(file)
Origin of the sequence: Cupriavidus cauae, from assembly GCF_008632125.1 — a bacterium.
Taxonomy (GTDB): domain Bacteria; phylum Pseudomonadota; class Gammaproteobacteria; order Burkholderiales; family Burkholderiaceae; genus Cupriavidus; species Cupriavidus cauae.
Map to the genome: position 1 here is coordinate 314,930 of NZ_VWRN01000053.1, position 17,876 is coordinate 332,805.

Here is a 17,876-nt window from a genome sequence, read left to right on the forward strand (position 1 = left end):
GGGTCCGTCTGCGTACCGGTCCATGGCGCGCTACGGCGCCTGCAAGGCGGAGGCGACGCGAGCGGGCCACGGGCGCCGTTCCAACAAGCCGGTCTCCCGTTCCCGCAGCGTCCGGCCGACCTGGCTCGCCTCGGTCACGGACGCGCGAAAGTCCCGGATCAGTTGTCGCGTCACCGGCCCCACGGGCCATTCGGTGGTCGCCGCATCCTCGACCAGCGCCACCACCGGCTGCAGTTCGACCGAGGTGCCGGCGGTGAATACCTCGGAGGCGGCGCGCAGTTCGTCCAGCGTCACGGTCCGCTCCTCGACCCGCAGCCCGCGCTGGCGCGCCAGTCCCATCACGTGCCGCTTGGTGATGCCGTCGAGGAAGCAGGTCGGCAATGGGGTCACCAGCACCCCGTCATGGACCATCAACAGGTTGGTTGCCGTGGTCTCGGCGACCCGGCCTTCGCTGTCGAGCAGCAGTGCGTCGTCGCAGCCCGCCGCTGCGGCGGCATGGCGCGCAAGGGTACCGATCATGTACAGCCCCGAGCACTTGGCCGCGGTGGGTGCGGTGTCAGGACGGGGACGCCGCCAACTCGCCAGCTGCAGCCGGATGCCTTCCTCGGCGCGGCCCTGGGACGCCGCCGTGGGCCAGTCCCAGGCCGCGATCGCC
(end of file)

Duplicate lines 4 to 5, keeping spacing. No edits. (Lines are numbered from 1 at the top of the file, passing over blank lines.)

Here is a 17,876-nt window from a genome sequence, read left to right on the forward strand (position 1 = left end):
GGGTCCGTCTGCGTACCGGTCCATGGCGCGCTACGGCGCCTGCAAGGCGGAGGCGACGCGAGCGGGCCACGGGCGCCGTTCCAACAAGCCGGTCTCCCGTTCCCGCAGCGTCCGGCCGACCTGGCTCGCCTCGGTCACGGACGCGCGAAAGTCCCGGATCAGTTGTCGCGTCACCGGCCCCACGGGCCATTCGGTGGTCGCCGCATCCTCGACCAGCGCCACCACCGGCTGCAGTTCGACCGAGGTGCCGGCGGTGAATACCTCGGAGGCGGCGCGCAGTTCGTCCAGCGTCACGGTCCGCTCCTCGACCCGCAGCCCGCGCTGGCGCGCCAGTCCCATCACGTGCCGCTTGGTGATGCCGTCGAGGAAGCAGGTCGGCAATGGGGTCACCAGCACCCCGTCATGGACCATCAACAGGTTGGTTGCCGTGGTCTCGGCGACCCGGCCTTCGCTGTCGAGCAGCAGTGCGTCGTCGCAGCCCGCCGCTGCGGCGGCATGGCGCGCAAGGGTACCGATCATGTACAGCCCCGAGCACTTGGCCGCGGTGGGTGCGGTGTCAGGACGGGGACGCCGCCAACTCGCCAGCTGCAGCCGGATGCCTTCCTCGGCGCGGCCCTGGGACGCCGCCGTGGGCCAGTCCCAGGCCGCGATCGCC